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Major Frank Stuart Bond, U.S.V.

Major Frank Stuart Bond was born February 1, 1830, at Sturbridge, Worcester County, Massachusetts. He is a son of Rev. Alvan Bond, D.D., of Norwich, Connecticut. He entered the railway service in 1849; to 1851 in the office of the treasurer of the Norwich & Worcester Railroad Company; 1851 to 1856, secretary Cincinnati, Hamilton & Dayton Railroad Company; 1857 to 1861, secretary and treasurer Auburn & Allentown Railroad Company and Schuylkill & Susquehanna Railroad Company; 1862 to 1864, served in the army, United States Volunteers (see Military Record); 1865 to 1867, not in active business; 1868 to 1873, vice-president Missouri, Kansas & Texas Railway Company; 1873 to 1881, vice-president Texas & Pacific Railway Company; 1881 to 1882, president Philadelphia & Reading Railroad Company; 1884 to 1886, president of five associated railways, the Cincinnati, New Orleans & Texas Pacific Railway Company, Alabama Great Southern Railroad Company, New Orleans & Northeastern Railroad Company, Vicksburg & Meridian Railroad Company, and Vicksburg, Shreveport & Pacific Railroad Company; since 1886, vice-president Chicago, Milwaukee & St. Paul Railway Company; resident in New York City.

Military Record.-On February 18, 1862, he was commissioned first lieutenant of volunteers from the militia of Connecticut, to rank from that day. March 31, 1862, he was commissioned by Governor Buckingham first lieutenant Company B, Tenth Regiment Connecticut Volunteers, to rank from March 29, 1862, and was the same day mustered into service at Fort Trumbull, Connecticut. He was detached for special duty as aide-decamp, and ordered to report to Brigadier-General Daniel Tyler, U. S. Volunteers.

December 14, 1862, on request of Major-General W. S. Rosecrans, commanding Department of the Cumberland, he was ordered to report to General Rosecrans at Nashville, Tennessee, for temporary duty, and was announced in department orders captain and aide-de-camp on the personal staff of the commanding general.

March 11, 1863, he was appointed by President Lincoln major and aide-de-camp U. S. Volunteers, his commission being signed by Abraham Lincoln, President, and Edwin M. Stanton, Secretary of War. He was ordered to report to Major-General W. S. Rosecrans, commanding Department of the Cumberland, and was announced in General Orders as senior aide-de-camp on his personal staff.

March 14, 1863, the War Department accepted his resignation as first lieutenant Connecticut Volunteers, to date from May 5, 1863.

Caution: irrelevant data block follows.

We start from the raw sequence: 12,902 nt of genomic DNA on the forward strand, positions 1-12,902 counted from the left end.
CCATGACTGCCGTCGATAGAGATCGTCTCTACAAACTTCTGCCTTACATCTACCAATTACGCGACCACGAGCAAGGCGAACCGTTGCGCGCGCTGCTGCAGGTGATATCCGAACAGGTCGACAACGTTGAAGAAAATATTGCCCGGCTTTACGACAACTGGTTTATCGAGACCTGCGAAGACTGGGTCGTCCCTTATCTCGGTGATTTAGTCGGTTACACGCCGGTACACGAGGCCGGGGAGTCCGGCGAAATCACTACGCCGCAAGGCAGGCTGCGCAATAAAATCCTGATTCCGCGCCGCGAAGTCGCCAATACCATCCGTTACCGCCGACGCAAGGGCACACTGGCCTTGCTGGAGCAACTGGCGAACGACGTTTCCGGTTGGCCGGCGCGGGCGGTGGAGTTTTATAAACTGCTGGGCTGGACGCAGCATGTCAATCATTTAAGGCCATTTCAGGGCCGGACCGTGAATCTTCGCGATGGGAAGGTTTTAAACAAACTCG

December 3, 1864, he was relieved from duty by Major-General Rosecrans, commanding Department of the Missouri. His resignation as major and aide-de-camp U. S. Volunteers, tendered November 10, 1864, was accepted by the War Department November 19, to date from November 18, 1864.

History of Service.-He was detailed as aide-de-camp on staff of Brigadier-General Daniel Tyler; was with General Tyler when he joined General Pope's command near Corinth, Mississippi, in 1862, then operating under Major-General Halleck; served with command at Farmington and in other light engagements that resulted in the capture of Corinth and advance of the army as far south as Blackland, Mississippi. When General Rosecrans relieved General Buell, joined him (Rosecrans) as volunteer aide-de-camp, and was assigned to duty on his personal staff a short time before the army moved out of Nashville; served with General Rosecrans at battle of Stone River.

After the death of Lieutenant-Colonel Garesche, chief of staff to General Rosecrans, received a commission from the President of the United States as major U. S. Volunteers and aide-de-camp, and assigned to duty on staff of General Rosecrans as senior aide-de-camp; served in that capacity with the Army of the Cumberland in the advance from Murfreesborough; at the battles of Tullahoma, Chickamauga, and in all the other engagements that resulted in the capture of Chattanooga; accompanied General Rosecrans to St. Louis, when he was assigned to command of the Department of Missouri; was with him in the campaign against Price; at Warrenburg, when Generals Marmaduke and Cabell were captured; accompanied General Rosecrans in the Missouri campaign across the State and into Kansas; at close of this campaign returned to St Louis, and resigned November 10, 1864; resignation accepted November 19, 1864.

Source: Officers of the Volunteer Army and Navy who served in the Civil War, published by L.R. Hamersly & Co., 1893, 419 pgs.

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